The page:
Depending on the amount of worms, a handful of kitchen scraps every week or so will be plenty to start. As your worms grow and reproduce they will require more frequent feedings. Do not over feed. Be patient and when the food is processed by the worms, add a few more kitchen scraps. Keep an eye on moisture. If kept out of direct sunlight, the food scraps will usually provide enough moisture for your worms. Worms like it wet because they breathe through their skin, but will drown in standing water.
I had been thinking of building a feed trough style worm bed for some time. I found some plastic 55 gallon drums on Craigslist. My dad had some pine 2X4s cut from his saw mill, and we were in business. We began by cutting the 55 gallon plastic drums in half w/ a skill saw.
Materials: (2X4s, plastic 55 gallon drums, 3 inch wood screws, roofing screws, Thompson’s water seal)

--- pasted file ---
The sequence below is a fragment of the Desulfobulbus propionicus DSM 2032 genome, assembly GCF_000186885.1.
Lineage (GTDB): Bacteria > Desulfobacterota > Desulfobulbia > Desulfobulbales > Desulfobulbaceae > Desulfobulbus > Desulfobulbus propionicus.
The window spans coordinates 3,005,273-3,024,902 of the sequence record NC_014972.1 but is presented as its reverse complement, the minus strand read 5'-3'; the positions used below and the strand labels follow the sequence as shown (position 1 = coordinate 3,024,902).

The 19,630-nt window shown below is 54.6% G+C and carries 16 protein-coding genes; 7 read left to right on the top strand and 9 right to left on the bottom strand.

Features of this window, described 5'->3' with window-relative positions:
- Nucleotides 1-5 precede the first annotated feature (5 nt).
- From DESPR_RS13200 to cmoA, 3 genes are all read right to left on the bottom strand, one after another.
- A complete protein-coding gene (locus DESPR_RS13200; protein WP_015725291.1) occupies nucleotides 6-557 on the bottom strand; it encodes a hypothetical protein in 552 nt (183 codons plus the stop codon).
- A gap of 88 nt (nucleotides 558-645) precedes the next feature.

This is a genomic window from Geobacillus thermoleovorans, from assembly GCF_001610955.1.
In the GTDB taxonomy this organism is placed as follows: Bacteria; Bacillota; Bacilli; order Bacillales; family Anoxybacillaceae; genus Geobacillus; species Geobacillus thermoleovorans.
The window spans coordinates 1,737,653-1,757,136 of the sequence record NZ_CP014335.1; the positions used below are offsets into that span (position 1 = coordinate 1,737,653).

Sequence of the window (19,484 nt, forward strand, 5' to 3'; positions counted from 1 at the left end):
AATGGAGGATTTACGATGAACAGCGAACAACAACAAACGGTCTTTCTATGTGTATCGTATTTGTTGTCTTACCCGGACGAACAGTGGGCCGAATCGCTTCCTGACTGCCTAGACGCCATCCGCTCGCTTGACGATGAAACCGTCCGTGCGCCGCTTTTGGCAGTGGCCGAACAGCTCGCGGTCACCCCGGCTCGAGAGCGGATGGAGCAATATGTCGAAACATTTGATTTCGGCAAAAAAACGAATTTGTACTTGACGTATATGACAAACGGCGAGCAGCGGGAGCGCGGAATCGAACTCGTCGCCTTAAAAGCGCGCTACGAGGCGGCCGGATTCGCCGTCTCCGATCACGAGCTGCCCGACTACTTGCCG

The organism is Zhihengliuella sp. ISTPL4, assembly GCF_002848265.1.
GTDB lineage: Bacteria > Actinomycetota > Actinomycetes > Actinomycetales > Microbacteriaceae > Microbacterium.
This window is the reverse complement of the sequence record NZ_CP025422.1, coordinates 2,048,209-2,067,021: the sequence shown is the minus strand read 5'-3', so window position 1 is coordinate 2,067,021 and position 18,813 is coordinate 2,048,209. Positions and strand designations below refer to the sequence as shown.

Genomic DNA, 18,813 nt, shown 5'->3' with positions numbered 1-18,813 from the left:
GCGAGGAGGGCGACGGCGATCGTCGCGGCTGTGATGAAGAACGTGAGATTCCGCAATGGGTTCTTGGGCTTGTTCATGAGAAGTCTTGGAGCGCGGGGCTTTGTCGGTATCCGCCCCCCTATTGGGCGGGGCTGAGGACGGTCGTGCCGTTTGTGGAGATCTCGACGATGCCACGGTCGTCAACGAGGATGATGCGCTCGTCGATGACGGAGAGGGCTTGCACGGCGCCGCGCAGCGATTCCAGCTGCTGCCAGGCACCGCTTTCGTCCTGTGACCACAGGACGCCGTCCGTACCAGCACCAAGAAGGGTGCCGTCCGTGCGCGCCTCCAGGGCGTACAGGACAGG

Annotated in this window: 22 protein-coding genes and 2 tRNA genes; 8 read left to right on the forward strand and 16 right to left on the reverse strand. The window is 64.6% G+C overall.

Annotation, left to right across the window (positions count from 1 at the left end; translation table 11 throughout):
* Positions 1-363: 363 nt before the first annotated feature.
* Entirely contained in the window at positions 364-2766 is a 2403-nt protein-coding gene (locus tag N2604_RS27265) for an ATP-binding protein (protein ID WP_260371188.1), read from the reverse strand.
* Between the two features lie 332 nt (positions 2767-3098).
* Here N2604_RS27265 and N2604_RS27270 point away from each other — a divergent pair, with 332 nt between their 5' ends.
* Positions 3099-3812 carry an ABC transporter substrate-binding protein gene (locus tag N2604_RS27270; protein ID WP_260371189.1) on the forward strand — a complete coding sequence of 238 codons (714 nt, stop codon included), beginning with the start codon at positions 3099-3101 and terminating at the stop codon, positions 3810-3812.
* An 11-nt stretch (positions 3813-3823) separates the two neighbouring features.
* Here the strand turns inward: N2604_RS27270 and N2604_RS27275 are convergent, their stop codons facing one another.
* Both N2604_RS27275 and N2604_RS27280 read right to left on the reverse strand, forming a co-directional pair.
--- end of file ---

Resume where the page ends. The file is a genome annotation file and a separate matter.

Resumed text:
When your worm order arrives here is one way to add them to your garden, raised bed, soil. Your TexasRedWorms.com farm is a great place to raise your worms, but soon you will need to harvest the worms in order to make room for more. You can use all or a portion of your worms. In this example I am adding a box of Alabama Jumpers or as I like to refer to them “Texas Jumpers” to a raised bed I have prepared.
1. Choose a location preferably a shady spot that you can keep somewhat moist. If you are adding to a full sun area be sure to cover with a few inches of mulching material to protect from the sun and to retain moisture. Leaves, newspaper, straw will work fine. Morning or evening are the best time to add your worms.
2. Pre-wet the area you have chosen to prepare a nice moist environment for your worms to settle in.
3. You will need to dig a small hole about the size and depth of the box or container of your worms and contents.
4. Empty contents worms and compost into the hole.